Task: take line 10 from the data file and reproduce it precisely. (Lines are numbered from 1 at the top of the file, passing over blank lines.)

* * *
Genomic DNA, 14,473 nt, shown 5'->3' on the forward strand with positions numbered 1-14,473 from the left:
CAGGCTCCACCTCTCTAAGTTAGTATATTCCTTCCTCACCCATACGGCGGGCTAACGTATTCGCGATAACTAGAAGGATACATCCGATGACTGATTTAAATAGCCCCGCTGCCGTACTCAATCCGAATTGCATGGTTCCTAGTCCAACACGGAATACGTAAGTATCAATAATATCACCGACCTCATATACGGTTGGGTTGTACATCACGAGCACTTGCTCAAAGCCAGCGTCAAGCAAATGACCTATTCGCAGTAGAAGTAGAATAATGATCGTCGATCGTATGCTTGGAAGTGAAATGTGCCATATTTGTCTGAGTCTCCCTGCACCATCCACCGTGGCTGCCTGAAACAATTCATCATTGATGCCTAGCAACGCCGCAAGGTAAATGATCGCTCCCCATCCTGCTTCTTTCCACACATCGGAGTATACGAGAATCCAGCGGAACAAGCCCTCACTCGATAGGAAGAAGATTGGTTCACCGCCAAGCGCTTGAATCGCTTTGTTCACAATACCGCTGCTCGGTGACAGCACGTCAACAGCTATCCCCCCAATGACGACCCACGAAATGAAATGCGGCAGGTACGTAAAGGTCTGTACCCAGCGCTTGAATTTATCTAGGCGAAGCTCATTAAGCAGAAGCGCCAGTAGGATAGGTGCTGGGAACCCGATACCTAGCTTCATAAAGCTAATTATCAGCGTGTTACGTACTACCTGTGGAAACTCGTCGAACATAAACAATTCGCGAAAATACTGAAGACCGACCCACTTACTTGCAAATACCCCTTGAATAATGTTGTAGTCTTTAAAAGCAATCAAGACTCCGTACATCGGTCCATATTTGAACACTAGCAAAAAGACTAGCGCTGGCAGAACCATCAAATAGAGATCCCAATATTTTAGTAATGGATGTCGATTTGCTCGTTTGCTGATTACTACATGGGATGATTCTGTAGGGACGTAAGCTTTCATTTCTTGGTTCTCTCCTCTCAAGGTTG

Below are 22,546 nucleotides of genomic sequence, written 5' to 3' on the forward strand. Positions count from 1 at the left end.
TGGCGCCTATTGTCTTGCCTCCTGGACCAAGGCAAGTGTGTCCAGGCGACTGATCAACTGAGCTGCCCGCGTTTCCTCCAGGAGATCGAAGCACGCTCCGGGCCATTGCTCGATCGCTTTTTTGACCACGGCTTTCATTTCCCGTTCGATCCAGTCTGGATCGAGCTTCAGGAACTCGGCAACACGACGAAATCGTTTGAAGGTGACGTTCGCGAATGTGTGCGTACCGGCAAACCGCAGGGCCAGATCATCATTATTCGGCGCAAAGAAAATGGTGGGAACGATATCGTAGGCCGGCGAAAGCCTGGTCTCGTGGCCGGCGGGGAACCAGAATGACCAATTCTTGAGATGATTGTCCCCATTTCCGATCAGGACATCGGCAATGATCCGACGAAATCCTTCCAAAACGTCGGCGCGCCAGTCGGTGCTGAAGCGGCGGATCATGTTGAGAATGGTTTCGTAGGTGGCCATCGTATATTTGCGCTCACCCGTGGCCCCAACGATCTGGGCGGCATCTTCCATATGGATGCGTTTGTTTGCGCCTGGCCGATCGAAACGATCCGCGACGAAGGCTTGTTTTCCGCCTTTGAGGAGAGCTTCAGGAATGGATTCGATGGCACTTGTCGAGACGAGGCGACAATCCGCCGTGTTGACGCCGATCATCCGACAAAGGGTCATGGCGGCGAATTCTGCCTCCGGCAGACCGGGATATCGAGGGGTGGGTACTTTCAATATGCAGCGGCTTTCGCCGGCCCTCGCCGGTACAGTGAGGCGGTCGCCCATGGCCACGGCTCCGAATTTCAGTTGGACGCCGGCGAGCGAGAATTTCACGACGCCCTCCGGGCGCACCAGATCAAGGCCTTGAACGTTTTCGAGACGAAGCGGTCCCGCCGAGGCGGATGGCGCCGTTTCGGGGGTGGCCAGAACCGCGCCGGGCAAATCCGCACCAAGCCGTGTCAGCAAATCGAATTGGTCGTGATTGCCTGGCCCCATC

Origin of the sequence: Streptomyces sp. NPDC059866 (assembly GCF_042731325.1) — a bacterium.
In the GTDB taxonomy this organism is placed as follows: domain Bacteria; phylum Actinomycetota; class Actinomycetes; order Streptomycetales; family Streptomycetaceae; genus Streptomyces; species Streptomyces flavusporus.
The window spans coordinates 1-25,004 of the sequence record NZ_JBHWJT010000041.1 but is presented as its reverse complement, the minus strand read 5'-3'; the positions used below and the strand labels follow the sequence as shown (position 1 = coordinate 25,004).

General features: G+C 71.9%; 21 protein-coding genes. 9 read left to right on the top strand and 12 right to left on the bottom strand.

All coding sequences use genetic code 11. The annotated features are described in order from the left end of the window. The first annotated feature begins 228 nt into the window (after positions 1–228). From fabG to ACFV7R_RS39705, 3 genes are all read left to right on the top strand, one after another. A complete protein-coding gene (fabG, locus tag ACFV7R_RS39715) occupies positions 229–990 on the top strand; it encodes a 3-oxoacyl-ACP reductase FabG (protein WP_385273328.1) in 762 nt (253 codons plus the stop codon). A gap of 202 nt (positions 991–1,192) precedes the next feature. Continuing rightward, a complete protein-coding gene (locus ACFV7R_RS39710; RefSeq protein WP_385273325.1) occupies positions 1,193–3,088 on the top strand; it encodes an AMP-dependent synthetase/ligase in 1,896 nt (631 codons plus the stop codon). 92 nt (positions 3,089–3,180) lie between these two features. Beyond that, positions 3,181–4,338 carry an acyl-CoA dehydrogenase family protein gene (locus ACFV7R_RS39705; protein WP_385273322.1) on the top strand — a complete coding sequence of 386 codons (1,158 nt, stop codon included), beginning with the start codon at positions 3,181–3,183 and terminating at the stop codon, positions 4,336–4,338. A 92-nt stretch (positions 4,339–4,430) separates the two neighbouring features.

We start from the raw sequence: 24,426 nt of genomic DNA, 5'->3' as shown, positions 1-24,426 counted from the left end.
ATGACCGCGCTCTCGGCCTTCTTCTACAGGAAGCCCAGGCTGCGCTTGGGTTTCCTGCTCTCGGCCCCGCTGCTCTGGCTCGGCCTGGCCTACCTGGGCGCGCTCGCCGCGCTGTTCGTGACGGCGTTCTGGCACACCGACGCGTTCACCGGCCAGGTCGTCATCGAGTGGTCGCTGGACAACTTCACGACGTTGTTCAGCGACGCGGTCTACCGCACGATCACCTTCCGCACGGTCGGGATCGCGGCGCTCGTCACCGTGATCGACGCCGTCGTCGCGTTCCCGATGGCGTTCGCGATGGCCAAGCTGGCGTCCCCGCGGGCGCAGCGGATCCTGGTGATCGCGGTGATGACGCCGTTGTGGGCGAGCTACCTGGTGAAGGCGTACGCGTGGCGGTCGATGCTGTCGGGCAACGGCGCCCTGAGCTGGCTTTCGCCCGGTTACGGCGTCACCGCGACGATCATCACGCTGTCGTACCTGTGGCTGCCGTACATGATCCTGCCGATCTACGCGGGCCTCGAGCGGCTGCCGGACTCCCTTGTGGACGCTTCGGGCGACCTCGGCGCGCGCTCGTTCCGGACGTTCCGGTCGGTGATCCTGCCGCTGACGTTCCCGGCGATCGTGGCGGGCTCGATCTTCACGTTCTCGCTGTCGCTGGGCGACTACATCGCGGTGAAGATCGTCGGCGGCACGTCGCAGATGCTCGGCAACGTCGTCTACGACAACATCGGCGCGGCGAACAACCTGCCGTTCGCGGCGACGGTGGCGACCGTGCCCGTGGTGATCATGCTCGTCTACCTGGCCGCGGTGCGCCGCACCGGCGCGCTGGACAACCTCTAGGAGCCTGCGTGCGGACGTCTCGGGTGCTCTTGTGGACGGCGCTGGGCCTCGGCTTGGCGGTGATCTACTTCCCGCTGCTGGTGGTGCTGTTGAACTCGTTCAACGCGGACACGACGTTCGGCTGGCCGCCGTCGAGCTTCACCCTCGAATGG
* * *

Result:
We start from the raw sequence: 24,426 nt of genomic DNA, 5'->3' as shown, positions 1-24,426 counted from the left end.